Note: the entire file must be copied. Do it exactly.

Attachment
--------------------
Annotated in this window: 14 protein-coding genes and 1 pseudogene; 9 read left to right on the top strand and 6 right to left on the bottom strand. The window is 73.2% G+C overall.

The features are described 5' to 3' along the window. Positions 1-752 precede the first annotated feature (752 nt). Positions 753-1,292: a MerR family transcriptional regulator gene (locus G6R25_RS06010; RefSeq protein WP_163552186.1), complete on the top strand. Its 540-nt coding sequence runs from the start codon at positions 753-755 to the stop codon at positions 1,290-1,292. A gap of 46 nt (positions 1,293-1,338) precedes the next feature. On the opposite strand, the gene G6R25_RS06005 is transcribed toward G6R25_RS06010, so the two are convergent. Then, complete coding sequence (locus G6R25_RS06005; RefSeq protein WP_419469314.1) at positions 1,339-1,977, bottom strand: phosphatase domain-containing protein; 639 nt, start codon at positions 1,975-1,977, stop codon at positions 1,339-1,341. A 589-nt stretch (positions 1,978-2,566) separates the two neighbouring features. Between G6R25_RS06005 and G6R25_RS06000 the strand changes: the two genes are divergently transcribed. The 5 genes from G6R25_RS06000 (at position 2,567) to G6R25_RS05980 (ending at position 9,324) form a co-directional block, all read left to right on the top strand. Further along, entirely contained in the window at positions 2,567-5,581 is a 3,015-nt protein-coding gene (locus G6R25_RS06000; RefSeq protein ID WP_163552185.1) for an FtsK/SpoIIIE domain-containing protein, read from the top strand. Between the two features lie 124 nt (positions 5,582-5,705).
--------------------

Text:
Annotated in this window: 14 protein-coding genes and 1 pseudogene; 9 read left to right on the top strand and 6 right to left on the bottom strand. The window is 73.2% G+C overall.

The features are described 5' to 3' along the window. Positions 1-752 precede the first annotated feature (752 nt). Positions 753-1,292: a MerR family transcriptional regulator gene (locus G6R25_RS06010; RefSeq protein WP_163552186.1), complete on the top strand. Its 540-nt coding sequence runs from the start codon at positions 753-755 to the stop codon at positions 1,290-1,292. A gap of 46 nt (positions 1,293-1,338) precedes the next feature. On the opposite strand, the gene G6R25_RS06005 is transcribed toward G6R25_RS06010, so the two are convergent. Then, complete coding sequence (locus G6R25_RS06005; RefSeq protein WP_419469314.1) at positions 1,339-1,977, bottom strand: phosphatase domain-containing protein; 639 nt, start codon at positions 1,975-1,977, stop codon at positions 1,339-1,341. A 589-nt stretch (positions 1,978-2,566) separates the two neighbouring features. Between G6R25_RS06005 and G6R25_RS06000 the strand changes: the two genes are divergently transcribed. The 5 genes from G6R25_RS06000 (at position 2,567) to G6R25_RS05980 (ending at position 9,324) form a co-directional block, all read left to right on the top strand. Further along, entirely contained in the window at positions 2,567-5,581 is a 3,015-nt protein-coding gene (locus G6R25_RS06000; RefSeq protein ID WP_163552185.1) for an FtsK/SpoIIIE domain-containing protein, read from the top strand. Between the two features lie 124 nt (positions 5,582-5,705).